Brotherhood has always been at the heart of the Allman Brothers Band. This is stupidly self-evident (it’s in the band’s name, for God’s sake), but I think it’s important to pay tribute to it now, soon after the band’s last concert, which they played on October 28th.
The Allmans formed around brother Gregg and Duane, and it was their interplay that fueled the band. They’re both right here at the beginning of “Ain’t Wastin’ Time No More,” off of 1972’s Eat a Peach. Gregg’s piano is quickly answered by Duane’s slide guitar, and the two remain in lockstep for the rest of the track, splitting time in the spotlight more or less 50/50. Gregg naturally sings lead, but Duane’s solos from 1:57-2:25 and from 3:08-3:35 function as his voice, and he expresses himself with as much sentiment and subtlety as his brother.
Both men are able to summon different tones from their instruments throughout the song—Duane alternates between the mid-heavy, gluey tone that you hear at his entrance at 0:06 and a more pure, glassy tone, which you hear best at 1:18 to 1:25. In his phrasing and note choice too there is a duality: some of the licks are straight out of Elmore James’ playbook, while others exhibit modal characteristics indebted to Indian music.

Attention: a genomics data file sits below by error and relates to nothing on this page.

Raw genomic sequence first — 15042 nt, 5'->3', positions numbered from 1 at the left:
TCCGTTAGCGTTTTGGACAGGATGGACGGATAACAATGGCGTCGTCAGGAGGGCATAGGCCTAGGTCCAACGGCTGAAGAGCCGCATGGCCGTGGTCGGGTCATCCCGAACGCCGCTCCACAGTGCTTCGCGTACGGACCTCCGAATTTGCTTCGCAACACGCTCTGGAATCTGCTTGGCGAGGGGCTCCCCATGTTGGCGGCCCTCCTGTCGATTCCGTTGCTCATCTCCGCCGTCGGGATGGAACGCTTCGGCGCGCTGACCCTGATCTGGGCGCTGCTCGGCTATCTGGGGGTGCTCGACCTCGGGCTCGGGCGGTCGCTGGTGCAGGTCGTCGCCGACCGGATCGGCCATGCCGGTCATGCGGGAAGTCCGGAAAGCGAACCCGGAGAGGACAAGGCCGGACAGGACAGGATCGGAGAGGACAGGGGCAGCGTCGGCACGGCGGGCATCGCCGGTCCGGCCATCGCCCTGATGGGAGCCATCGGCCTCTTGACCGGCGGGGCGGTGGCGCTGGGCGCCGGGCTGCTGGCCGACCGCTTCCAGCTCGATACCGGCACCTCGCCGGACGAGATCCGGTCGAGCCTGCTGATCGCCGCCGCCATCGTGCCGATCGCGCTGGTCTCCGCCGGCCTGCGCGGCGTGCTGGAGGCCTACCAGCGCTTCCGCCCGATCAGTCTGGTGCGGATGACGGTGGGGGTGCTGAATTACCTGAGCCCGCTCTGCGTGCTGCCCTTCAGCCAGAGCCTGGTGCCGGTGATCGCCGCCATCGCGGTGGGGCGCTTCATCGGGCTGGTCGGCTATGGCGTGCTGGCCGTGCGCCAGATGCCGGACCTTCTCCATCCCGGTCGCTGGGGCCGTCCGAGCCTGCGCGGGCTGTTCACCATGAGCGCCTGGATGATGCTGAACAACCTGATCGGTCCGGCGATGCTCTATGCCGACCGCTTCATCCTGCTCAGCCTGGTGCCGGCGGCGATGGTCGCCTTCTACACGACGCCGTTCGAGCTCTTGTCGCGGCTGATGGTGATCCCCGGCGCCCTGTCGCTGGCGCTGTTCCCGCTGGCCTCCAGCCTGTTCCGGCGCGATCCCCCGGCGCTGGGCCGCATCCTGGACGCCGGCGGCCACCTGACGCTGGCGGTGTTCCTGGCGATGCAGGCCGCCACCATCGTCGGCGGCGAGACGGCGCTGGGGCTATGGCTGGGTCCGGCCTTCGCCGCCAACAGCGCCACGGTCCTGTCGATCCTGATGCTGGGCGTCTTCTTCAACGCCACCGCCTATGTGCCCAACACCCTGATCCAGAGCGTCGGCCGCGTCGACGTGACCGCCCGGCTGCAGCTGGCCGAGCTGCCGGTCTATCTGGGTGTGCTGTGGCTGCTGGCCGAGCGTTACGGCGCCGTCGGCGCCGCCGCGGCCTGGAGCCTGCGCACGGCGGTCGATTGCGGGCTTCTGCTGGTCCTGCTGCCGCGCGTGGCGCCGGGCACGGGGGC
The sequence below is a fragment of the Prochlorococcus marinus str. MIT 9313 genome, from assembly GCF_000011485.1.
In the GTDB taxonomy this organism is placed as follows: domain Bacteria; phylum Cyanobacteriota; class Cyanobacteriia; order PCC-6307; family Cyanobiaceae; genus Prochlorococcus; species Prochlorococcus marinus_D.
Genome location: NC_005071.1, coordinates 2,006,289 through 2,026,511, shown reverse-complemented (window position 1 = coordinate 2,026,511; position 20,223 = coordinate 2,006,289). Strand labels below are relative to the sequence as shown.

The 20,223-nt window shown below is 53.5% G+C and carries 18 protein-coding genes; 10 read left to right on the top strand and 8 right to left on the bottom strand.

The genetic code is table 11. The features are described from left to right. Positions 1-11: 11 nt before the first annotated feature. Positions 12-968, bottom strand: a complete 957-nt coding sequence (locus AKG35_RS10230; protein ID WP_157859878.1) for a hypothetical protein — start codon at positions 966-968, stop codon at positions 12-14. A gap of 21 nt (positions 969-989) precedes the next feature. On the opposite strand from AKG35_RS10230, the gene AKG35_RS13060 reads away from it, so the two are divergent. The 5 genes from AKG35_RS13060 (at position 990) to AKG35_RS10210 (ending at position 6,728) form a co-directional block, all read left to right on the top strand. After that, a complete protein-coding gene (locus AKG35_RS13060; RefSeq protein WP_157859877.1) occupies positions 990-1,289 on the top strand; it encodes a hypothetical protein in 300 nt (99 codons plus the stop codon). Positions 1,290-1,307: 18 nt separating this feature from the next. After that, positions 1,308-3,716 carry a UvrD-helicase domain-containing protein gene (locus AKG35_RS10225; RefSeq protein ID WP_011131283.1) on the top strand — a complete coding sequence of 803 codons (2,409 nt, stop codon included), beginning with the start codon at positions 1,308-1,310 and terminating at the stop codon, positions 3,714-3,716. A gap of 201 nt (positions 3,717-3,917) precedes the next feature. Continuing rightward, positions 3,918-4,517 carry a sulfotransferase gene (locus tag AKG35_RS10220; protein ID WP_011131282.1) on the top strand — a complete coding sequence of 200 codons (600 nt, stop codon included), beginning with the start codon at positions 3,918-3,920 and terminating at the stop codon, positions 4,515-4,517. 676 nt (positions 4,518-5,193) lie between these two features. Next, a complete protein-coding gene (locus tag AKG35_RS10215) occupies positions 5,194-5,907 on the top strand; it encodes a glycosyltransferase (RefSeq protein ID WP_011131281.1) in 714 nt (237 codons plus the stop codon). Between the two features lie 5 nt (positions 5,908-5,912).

Gregg, for his part, manipulates volume and range to get his different tones. His powerful delivery on the first part of the line “We’ll raise our children in the peaceful way we can,” overloads the mic in such a way that for just a split second he sounds like Duane.
Duane’s untimely death (every piece written about the Allmans has to mention it—did you know that? It’s a law.) ended the brotherhood in the most literal sense. But any band, particularly one as long lived as the Allmans, is bound by a sort of fraternal bond. They are families and teams, and they fall out and they make up and they find success and they make mistakes, but they are always drawn back together, as the Allmans were, by an invisible but inescapable bond. As Gregg sings:
“It’s up to you and me brother/to try and try again/Well hear us now, we ain’t wastin’ time no more.”